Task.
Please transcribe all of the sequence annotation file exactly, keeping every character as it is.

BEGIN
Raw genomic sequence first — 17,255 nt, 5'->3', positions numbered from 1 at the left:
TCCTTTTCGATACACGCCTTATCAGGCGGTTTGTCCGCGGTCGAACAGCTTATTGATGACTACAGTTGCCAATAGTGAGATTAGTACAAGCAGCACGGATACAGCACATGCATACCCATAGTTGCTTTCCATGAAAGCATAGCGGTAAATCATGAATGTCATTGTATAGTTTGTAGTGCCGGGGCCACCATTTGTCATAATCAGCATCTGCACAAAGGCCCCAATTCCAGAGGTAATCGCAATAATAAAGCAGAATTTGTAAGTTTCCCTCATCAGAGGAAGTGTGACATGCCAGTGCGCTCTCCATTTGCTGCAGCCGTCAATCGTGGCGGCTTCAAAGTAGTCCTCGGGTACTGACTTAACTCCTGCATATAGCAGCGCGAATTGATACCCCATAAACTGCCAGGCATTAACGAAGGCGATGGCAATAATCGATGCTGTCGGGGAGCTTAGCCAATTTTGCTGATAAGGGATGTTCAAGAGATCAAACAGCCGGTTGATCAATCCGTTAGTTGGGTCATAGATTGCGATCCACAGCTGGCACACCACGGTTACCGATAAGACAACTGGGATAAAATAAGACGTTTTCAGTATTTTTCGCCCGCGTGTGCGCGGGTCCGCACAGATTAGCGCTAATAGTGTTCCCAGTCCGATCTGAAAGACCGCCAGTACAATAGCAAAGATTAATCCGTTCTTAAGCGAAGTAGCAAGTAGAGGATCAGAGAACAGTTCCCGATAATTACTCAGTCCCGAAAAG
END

Raw genomic sequence first — 17,255 nt, 5'->3', positions numbered from 1 at the left:
TCCTTTTCGATACACGCCTTATCAGGCGGTTTGTCCGCGGTCGAACAGCTTATTGATGACTACAGTTGCCAATAGTGAGATTAGTACAAGCAGCACGGATACAGCACATGCATACCCATAGTTGCTTTCCATGAAAGCATAGCGGTAAATCATGAATGTCATTGTATAGTTTGTAGTGCCGGGGCCACCATTTGTCATAATCAGCATCTGCACAAAGGCCCCAATTCCAGAGGTAATCGCAATAATAAAGCAGAATTTGTAAGTTTCCCTCATCAGAGGAAGTGTGACATGCCAGTGCGCTCTCCATTTGCTGCAGCCGTCAATCGTGGCGGCTTCAAAGTAGTCCTCGGGTACTGACTTAACTCCTGCATATAGCAGCGCGAATTGATACCCCATAAACTGCCAGGCATTAACGAAGGCGATGGCAATAATCGATGCTGTCGGGGAGCTTAGCCAATTTTGCTGATAAGGGATGTTCAAGAGATCAAACAGCCGGTTGATCAATCCGTTAGTTGGGTCATAGATTGCGATCCACAGCTGGCACACCACGGTTACCGATAAGACAACTGGGATAAAATAAGACGTTTTCAGTATTTTTCGCCCGCGTGTGCGCGGGTCCGCACAGATTAGCGCTAATAGTGTTCCCAGTCCGATCTGAAAGACCGCCAGTACAATAGCAAAGATTAATCCGTTCTTAAGCGAAGTAGCAAGTAGAGGATCAGAGAACAGTTCCCGATAATTACTCAGTCCCGAAAAG